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A Conversation with Jazz Critic Ben Ratliff

Author of the book "Every Song Ever"

Ben Ratliff

In his new book, Every Song Ever: Twenty Ways to Listen in an Age of Musical Plenty (FSG), veteran New York Times jazz and pop critic Ben Ratliff offers a series of essays that conjure new ways to absorb and think about music during a time when seemingly all the world’s recordings are a stream away. Traversing a strikingly wide range of genres and eras, Ratliff urges music fans to bridge their listening via big-picture concepts like repetition, speed, emotion and virtuosity. Here he answers a few questions about the purposes, practices, virtues and vices of close music listening.

When is a wealth of listening options too great? How can engaging with recorded music in the age of the cloud be dangerous?

There’s no such thing as too many listening options; it’s a gift, what we’ve got now. There are only new ways to approach all that music, so that we can weigh it and navigate it and see what it has to teach us.

Is having the enthusiasm to listen to a very wide range of music a kind of gift? A virtue? A sign of intelligence or patience?

You know how all those gospel songs say, “It’s already done”? I think that most people already have the enthusiasm to listen to a wide range of music and maybe even the gift. Listening to music just long enough to think, “This has something to do with me,” gives you a certain kind of intelligence, and we’ve been trained to listen widely for quite a while. Hear a modern gospel record and you’ll hear bits of funk, EDM, Sam Cooke and country. Listen to NPR and you’ll hear minimalism or bebop in the station breaks. And jazz, understood in the long view, might have started this tendency 100 years ago: It’s the best jumping-off place to start listening to almost anything.

Does being able to hear a world of music free of charge cheapen the experience? Is our listening experience more meaningful if we’ve plunked down $14 for a CD?

I wouldn’t say it cheapens the experience per se to hear music for free. But there is a certain kind of binge-listening that can come from listening for free-you know, you might listen with one ear and then cross it off your list forever-and that’s not very close listening.

How does listening to everything from new music to extreme metal to pop-R&B help us to hear acoustic jazz anew?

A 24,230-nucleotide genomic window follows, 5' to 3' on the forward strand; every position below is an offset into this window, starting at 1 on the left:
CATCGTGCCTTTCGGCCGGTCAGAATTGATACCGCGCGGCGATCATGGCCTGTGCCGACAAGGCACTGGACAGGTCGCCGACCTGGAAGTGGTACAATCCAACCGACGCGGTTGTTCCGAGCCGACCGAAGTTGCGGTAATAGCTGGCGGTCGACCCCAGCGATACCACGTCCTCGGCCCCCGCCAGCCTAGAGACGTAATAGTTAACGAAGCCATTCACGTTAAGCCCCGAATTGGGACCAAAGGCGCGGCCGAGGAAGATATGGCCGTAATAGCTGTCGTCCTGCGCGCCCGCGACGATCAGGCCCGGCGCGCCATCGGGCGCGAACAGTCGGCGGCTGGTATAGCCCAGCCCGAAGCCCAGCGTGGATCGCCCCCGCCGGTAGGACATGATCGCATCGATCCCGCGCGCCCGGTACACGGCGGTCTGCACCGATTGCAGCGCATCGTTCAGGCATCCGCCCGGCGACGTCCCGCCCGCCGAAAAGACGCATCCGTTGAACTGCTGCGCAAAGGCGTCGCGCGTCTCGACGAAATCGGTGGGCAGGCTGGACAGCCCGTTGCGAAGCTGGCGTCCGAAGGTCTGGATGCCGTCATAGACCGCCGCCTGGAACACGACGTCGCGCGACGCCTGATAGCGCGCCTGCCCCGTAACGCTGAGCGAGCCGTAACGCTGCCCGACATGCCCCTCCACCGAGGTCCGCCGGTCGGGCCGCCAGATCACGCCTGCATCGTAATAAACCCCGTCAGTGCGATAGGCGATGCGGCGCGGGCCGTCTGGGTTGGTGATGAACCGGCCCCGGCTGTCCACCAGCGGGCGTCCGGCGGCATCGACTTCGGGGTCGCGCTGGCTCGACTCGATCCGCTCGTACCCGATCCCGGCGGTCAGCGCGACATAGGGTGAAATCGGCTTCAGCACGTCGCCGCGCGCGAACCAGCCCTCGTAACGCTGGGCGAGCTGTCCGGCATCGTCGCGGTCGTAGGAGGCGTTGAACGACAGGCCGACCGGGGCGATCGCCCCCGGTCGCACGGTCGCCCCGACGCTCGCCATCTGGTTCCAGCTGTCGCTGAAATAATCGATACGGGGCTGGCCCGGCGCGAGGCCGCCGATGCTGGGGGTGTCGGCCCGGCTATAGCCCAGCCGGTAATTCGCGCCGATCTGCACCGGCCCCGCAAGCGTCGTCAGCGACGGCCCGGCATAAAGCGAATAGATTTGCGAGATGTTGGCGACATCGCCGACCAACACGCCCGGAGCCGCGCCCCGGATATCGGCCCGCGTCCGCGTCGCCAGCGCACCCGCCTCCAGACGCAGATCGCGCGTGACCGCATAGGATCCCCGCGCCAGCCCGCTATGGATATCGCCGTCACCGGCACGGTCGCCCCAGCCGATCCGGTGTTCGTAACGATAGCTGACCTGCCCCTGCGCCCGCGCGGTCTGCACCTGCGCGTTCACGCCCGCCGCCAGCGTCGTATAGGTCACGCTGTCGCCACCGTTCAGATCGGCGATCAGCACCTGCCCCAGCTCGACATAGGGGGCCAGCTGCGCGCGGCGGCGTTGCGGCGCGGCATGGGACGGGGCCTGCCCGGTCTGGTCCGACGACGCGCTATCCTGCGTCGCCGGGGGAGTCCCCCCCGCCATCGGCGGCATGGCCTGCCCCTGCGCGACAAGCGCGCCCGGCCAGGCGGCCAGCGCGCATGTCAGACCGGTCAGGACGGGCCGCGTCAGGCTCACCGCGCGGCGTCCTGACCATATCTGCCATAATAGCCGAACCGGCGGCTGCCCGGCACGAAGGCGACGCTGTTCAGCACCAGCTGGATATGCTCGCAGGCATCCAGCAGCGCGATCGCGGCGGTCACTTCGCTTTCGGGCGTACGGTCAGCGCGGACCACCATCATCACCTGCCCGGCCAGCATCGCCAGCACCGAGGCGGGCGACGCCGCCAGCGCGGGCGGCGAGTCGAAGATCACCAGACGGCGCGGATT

Listening to jazz in particular is very much about absorption in the sound of the instruments and sensitivity to small, particular things. I think that regularly listening to a wide range of music-and by that I mean a wide range of languages and sensibilities-helps keep you attuned, and helps you to look for the things you value most. That could be anything: a certain kind of tempo in the music, or density, or fluency, or hesitation.

To what degree should we force ourselves to listen to something before we can honestly say we don’t like it?

That’s a good question. My argument in this book is that comfort zones are to be fought against, and because of the Internet and recommendation engines they’re only becoming deeper and cozier. So we have to assert our own ability to listen beyond our self-imposed boundaries. But nobody likes everything. I don’t want to like everything. I think it’s good to listen to something long enough that it ceases to be alien to us-to feel that we will recognize it later, and that we can associate it with something else we know.

Regarding the listening habits of musicians: Is it possible that listening across barriers of idiom, culture and history can weaken musical traditions?

Musicians who are serious about a certain tradition are going to spend serious time exploring that tradition as musicians, no matter what they do as listeners. It’s indisputable that tradition and focus has strengthened bebop or flamenco or samba. At the same time, few people live in a single musical culture anymore.

How does the modest sound quality of MP3s and streaming services affect the way we hear and respond to music? Can we judge music with integrity if we’re listening to compressed audio files through inexpensive earbuds?

Yes, I think we can listen to MP3s through earbuds with authenticity, and authenticity is integrity. What’s lost if we do that? Comfort and patience and a certain kind of luxury. Which helps you listen longer, I think. But that luxury is not necessary for anyone to love music and be an engaged listener.

Home page image of Ben Ratliff by Kate Fox Reynolds.

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Originally Published